On indigineity, queerness, and the ineffable


What do “queer”, “indigenous”, and “spirituality” mean anyways?


What types of relationships to the earth, waters, sun, moon, spirit world, and one another might they refer to?  Of course, each person & community embodies a freedom to self-determine what these mean to them. These are ontologies (ways of being) that many of our ancestors and an-sisters just embodied, just were, and perhaps didn’t need to name and define as we do now in english.


With the inception of colonial regimes, “queerness”, “indigeneity”, “spirituality” were often named to pathologize, regulate, and control populations in order to justify colonial domination. Naming & stigmatizing these ways of being enabled colonial narratives of savagery and saviourism that were upheld to justify stealing, extracting & exploiting lands. Indigineity, sexuality, and spirituality being intimately linked to the land, they are ongoingly targeted in order to control justify genocide, colonialism, and imperialism.


indigeneity

I take seriously an understanding of indigineity as a committed, ceremony and ritual based relationship to a particular set of  lands, cultures, cosmologies, and communities that  is regenerative, reciprocal, loving, and long-term.


I have not related to any sets of lands sufficiently in this way to feel “indigenous” to them. Given who I am,  I feel I can only be indigenous to my own body. Those of us who have (been) dis-located and re-located from our ancestral lands always carry the lands and their stories through out bodies.


We can share the stories of our lands through out bodies even if we’ve been disconnected from the possibility of a committed relationship to them. how can we honour the lands that give us life through our bodies, how do we re-create regenerative creation stories with our bodies in a way that revitalizes our cultures, our sacred ancestral teachings, the lands & waters?


spirituality & queerness

In indigenous spiritual traditions around the world, including the Philippines where my most recent ancestors were birthed (an archipelago of more than 1701 islands and 170+ languages constructed through resistance and violence) spirituality is embedded in a time and place based relationship to the land . If spirituality is indeed about land,  how can those of us displaced engage in spiritual practise in a way that honours the multiplicity of lands of our creation stories?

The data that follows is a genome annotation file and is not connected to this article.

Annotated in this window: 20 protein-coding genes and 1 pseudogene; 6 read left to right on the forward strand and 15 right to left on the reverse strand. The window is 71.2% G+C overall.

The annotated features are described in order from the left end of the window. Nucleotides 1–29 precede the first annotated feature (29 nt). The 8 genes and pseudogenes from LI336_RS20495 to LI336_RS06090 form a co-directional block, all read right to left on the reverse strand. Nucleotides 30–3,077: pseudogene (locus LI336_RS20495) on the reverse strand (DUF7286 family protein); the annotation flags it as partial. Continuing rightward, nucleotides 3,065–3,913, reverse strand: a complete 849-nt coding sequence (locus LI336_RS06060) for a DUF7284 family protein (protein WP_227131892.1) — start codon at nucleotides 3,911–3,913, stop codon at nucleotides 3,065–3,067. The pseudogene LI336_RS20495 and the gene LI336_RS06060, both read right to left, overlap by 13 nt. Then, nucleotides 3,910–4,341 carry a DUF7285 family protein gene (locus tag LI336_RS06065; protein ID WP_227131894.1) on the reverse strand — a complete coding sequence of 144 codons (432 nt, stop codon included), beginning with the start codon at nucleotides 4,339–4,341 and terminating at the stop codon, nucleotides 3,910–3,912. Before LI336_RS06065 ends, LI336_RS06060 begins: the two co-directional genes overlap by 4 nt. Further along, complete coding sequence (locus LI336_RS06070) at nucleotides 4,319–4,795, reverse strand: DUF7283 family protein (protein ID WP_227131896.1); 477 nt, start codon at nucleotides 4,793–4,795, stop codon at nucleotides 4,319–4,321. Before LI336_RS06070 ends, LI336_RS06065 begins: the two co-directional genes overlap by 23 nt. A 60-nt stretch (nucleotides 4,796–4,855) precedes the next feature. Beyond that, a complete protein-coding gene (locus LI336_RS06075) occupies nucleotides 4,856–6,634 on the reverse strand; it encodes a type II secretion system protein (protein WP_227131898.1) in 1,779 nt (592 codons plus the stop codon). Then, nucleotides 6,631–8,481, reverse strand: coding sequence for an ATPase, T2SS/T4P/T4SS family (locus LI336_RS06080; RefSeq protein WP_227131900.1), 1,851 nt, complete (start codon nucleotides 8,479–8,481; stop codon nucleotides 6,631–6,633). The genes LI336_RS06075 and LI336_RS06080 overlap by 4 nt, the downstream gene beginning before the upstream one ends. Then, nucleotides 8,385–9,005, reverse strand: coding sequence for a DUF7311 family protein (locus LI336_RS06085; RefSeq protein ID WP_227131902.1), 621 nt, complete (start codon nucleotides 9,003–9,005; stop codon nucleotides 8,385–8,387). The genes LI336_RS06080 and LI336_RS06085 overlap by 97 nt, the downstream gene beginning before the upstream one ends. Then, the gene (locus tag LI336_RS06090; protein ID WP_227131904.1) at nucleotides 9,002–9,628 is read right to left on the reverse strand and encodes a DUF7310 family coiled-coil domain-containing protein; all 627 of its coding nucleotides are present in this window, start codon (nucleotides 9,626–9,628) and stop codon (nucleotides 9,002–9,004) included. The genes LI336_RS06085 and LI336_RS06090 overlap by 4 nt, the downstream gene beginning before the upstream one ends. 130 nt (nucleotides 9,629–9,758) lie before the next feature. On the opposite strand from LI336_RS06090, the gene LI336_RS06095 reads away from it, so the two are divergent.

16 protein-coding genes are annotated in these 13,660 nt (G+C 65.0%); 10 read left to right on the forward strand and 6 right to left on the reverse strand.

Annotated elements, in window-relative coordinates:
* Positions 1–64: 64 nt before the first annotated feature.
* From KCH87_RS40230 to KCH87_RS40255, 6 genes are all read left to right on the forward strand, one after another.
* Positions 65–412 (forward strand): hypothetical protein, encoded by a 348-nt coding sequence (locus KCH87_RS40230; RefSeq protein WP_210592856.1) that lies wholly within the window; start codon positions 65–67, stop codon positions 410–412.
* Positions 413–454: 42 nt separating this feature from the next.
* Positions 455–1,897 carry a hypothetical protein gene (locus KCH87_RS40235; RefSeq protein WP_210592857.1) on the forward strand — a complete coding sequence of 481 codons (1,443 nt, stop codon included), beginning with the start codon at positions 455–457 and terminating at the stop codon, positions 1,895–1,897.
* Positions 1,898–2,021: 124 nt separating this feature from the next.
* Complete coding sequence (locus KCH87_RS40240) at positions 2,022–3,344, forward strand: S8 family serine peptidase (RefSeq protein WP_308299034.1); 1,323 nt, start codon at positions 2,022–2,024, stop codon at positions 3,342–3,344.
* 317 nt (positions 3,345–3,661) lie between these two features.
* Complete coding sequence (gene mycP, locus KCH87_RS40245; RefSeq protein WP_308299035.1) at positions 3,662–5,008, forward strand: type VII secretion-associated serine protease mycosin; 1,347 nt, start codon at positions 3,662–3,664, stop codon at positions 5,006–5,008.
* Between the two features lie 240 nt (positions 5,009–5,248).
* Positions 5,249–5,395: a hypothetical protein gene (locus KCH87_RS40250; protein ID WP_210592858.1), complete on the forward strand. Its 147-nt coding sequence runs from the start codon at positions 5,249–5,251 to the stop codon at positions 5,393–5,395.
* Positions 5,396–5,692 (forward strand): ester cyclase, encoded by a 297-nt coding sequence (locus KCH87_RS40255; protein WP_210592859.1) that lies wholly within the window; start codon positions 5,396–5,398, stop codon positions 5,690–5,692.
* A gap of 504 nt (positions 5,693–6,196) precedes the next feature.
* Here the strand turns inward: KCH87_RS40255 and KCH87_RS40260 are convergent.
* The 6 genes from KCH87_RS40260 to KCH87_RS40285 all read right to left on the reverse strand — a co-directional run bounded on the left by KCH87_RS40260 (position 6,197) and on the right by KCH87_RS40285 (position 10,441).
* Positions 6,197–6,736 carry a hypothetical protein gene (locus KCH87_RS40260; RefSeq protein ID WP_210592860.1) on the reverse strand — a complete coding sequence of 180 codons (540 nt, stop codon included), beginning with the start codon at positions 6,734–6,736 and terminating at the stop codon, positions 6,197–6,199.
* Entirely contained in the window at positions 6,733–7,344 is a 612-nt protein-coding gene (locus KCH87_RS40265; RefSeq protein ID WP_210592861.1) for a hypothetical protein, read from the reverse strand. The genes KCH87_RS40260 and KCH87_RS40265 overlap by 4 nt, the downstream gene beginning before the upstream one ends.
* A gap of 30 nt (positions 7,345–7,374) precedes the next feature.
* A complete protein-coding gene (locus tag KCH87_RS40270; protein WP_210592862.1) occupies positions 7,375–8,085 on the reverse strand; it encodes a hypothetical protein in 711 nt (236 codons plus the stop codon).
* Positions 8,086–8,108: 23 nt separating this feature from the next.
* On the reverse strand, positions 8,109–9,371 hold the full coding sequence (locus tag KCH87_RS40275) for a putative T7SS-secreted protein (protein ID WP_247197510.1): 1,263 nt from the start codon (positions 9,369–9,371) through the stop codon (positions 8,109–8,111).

ven and especially in the most crude and cosmopolitan of urban spaces, how can we create ceremony and offer prayer to honour all my ever-emerging creation stories?


Being born and has settled in Scarborough, on Dish with One Spoon and Two Row Wampum treaty territories on Turtle Island, I wonder this all the time.


A simple answer I can offer: The only place I can truly say I’m indigenous to, my body, as it is the land literally composed of and given life to continually by its constitutional elements. As many indigenous knowledge keepers have articulated, the way colonialism regulates the control of land is macrocosmic to how it regulates bodies, especially that of those whose freedom most threatens colonial regimes, women and queer folks. queerness

queermess is deep and can be much deeper than canpitalized Gender and Sexuality. While G + S are certainly part of queerness, beyond this queerness can be rooted in a relationship with the earth & spirit which embraces fluidity, diversity, connectedness, interdependence, and reciprocity not just in relation to humans of diverse genders and sexualities, but in our relations to all beings. being queer can be a deep and fluid relationality and connectedness that is seeded by and rooted in a regenerative, circular, quantum love.


colonially inherited and adopted projections of queerness have pathologized, invisibilized, objectified, categorized, marginalized, subjugated, and controlled “queer” peoples in many over-exploited black and brown lands. this is partly because queer peoples in many different indigenous traditions including ones within Turtle Island and the Philippines have held unique spiritual roles of leadersehip in their communities that may have threatened colonial power and appropriation of land.


remembering this, a question that I ask myself is: how can I remember my queerness as an embodied spiritual practise of remembering indigineity and engaging in a regenerative relationship with the earth and waters?


Only more questions come! Alas, the answers are to be found in the relationality enabled by the inquiry, in the vulnerability of being in community with all beings






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